How the world’s first public railway line in London was transformed into the Croydon tram line

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The first public railways, not just in London but around the world, were a pair of railways known collectively as the Surrey Iron Railway – and users had to bring their own horse.

The first section was completed in 1803 and extended eight miles from Wandsworth to Croydon, between which were many mills and breweries. The second section arrived in 1805, the Croydon, Merstham and Godstone Railway, and linked the lime and stone quarries.

Individuals would show up, hire a wagon and pay by the ton-mile: how much weight do you carry and how far?

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Unlike today’s railways, there was no “service” as such – there were no signals, no stations and no timetables; it was simply up to individuals to decide how they used it.

“You would simply hire a carriage and take whatever you wanted, whether it was mine or brewery or whatever, up and down Wandsworth and the Thames,” says geologist and railway historian Niall Mitchell.



Prospectus announcing the opening of the Surrey Iron Railway, with prices for hire of carriages, 1 June 1804.

“The idea was that you could then move it on barges or whatever – and anyone could use it: it was actually the first public railway. So a number of companies – tanneries , breweries, millers – would rent wagons.

But the problem, of course, with purely individual use was that there was no maintenance, and as steam trains ran elsewhere they became the fastest and cheapest option. .



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The line fell into disuse and was closed in 1846.

“The railways came in with proper service and the northern section sold out to what became the London, Brighton and South Coast Railway,” says Niall. “He was a casualty of the railways – the idea of ​​having a horse and hire wagon for it just didn’t work out.”

The first steam trains began to enter London Bridge in 1836 and, suffice it to say, they caught on. If there was a competition between a horse with a wagon against a steam locomotive with 40 wagons – and in this case there was – the winner is obvious. The SIR has simply become “uneconomical”.



Railway line near Wandsworth station, London, 1838. View showing navvies working on the line.  Possibly the Surrey Iron Railway, a narrow gauge railway which opened in 1805.
Railway line near Wandsworth station, London, 1838. View showing navvies working on the line. Possibly the Surrey Iron Railway, a narrow gauge railway which opened in 1805.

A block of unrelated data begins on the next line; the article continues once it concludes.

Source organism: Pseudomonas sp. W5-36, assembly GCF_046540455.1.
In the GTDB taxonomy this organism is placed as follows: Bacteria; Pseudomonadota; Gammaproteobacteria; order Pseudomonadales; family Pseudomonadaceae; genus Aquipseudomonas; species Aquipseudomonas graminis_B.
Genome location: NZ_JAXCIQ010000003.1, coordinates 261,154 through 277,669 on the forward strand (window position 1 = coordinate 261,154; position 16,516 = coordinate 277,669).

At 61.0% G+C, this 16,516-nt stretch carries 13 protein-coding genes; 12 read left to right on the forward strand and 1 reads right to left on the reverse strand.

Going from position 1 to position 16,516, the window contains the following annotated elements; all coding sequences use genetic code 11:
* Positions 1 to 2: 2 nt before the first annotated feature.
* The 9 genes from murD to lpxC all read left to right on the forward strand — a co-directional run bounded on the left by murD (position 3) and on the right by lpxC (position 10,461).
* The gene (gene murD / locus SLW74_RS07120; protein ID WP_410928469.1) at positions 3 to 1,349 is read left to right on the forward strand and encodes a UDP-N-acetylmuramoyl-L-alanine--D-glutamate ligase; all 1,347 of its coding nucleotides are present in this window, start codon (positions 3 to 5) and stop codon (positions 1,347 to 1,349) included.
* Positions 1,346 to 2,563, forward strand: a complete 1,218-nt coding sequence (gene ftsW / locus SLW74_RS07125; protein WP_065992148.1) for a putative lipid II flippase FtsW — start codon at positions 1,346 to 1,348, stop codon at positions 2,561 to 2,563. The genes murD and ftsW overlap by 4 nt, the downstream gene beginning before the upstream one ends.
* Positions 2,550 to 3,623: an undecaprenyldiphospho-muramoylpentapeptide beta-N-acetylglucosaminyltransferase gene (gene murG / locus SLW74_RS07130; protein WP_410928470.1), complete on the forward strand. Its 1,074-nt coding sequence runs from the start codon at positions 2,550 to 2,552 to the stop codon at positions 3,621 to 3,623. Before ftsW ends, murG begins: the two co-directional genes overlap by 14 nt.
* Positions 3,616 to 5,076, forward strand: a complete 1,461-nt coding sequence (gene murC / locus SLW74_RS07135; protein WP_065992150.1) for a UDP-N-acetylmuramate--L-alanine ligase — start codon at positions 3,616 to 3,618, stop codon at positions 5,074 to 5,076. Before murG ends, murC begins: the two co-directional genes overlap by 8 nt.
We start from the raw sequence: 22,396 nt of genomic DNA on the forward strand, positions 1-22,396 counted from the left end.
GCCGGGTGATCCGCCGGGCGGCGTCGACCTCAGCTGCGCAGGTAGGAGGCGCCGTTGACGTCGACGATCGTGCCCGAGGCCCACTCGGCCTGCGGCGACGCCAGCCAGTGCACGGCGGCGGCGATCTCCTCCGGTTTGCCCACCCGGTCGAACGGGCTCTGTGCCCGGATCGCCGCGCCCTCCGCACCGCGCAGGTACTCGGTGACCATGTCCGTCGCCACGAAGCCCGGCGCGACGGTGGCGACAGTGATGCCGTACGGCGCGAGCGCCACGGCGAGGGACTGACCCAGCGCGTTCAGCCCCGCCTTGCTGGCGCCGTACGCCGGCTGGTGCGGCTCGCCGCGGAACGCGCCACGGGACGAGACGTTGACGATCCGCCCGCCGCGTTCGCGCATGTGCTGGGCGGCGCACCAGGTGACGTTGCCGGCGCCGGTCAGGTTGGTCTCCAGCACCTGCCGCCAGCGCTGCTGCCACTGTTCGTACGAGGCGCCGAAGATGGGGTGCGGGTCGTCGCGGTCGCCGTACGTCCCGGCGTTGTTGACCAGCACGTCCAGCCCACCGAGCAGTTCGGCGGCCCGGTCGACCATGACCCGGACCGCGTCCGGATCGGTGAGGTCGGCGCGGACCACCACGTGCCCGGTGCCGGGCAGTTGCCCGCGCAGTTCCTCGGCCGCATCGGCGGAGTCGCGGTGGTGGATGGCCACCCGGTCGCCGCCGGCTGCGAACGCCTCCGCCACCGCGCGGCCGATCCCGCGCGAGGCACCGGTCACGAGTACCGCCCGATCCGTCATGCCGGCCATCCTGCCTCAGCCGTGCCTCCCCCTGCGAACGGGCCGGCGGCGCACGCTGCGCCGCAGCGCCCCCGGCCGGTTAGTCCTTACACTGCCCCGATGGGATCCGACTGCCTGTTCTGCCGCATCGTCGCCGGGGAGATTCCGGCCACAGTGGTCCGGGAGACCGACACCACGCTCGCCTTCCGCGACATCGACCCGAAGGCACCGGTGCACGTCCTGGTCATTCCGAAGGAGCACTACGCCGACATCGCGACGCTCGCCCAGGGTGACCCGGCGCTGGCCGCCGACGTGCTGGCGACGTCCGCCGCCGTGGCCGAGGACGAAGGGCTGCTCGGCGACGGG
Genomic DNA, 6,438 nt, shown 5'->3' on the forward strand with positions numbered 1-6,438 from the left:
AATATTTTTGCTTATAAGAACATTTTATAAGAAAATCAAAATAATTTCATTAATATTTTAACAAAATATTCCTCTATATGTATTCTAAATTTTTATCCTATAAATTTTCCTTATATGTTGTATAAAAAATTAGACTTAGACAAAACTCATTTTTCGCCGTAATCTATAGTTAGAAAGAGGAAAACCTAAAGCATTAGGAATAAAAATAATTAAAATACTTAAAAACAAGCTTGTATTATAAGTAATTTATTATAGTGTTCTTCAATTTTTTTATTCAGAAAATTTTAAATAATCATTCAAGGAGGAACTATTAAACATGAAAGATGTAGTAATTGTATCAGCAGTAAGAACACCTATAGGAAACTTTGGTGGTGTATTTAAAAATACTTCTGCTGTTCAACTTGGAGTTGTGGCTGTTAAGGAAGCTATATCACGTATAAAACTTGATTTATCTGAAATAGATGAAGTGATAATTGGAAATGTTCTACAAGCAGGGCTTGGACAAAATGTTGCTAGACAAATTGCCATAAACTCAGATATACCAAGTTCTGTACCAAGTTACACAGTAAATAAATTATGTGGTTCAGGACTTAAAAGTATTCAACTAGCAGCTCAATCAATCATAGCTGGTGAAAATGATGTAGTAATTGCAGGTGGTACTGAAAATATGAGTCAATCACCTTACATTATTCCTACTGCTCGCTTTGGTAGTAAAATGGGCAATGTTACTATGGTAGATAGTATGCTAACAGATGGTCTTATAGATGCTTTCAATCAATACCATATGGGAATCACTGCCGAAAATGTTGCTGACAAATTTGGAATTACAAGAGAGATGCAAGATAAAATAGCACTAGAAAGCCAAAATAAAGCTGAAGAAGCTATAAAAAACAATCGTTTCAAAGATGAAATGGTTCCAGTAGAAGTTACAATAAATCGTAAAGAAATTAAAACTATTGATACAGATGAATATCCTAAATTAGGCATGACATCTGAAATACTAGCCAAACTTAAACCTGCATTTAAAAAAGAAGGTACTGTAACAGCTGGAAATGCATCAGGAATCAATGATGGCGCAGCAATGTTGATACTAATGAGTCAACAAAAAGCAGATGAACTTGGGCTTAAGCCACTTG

Today there are visible remnants of the world’s first public railway.

“The northern section along the River Wandle is now essentially the Croydon tram line to Wimbledon,” explains Niall, “and the southern section is roughly the A23 towards Croydon.”

“You can still see parts of it,” Niall continues. “There is a section which is a public footpath between Hooley and Merstham, near the Fox pub.”



This rail was unearthed in 1906. The Surrey Iron Railway was a horse-drawn four foot gauge railway which ran from Wandsworth to Croydon.  It was incorporated by the first public railway law obtained in 1801, and operated from its opening in 1803 until 1846.
This rail was unearthed in 1906. The Surrey Iron Railway was a horse-drawn four foot gauge railway which ran from Wandsworth to Croydon. It was incorporated by the first public railway law obtained in 1801, and operated from its opening in 1803 until 1846.

“So you can walk down this road and pretend to be a cart with a horse?” I ask.

“Oh yes!”

So why is this railway, in everyone’s opinion, the first public railway in existence – a railway which manages to predate the steam train! – been forgotten?

“I think it was overlooked because it closed so early,” says Niall. “It closed before the obvious structures like London Bridge or Waterloo were built. It died out before the big industrial railroads came along, and people just…forgot about it.



Erica Buist, London stories editor

Erica is a London story writer and has a particular interest in London history – the more foreign the better. She lectures on feature writing at various UK universities, has written for the Guardian, BBC and Medium, and is the author of the book This Party’s Dead.

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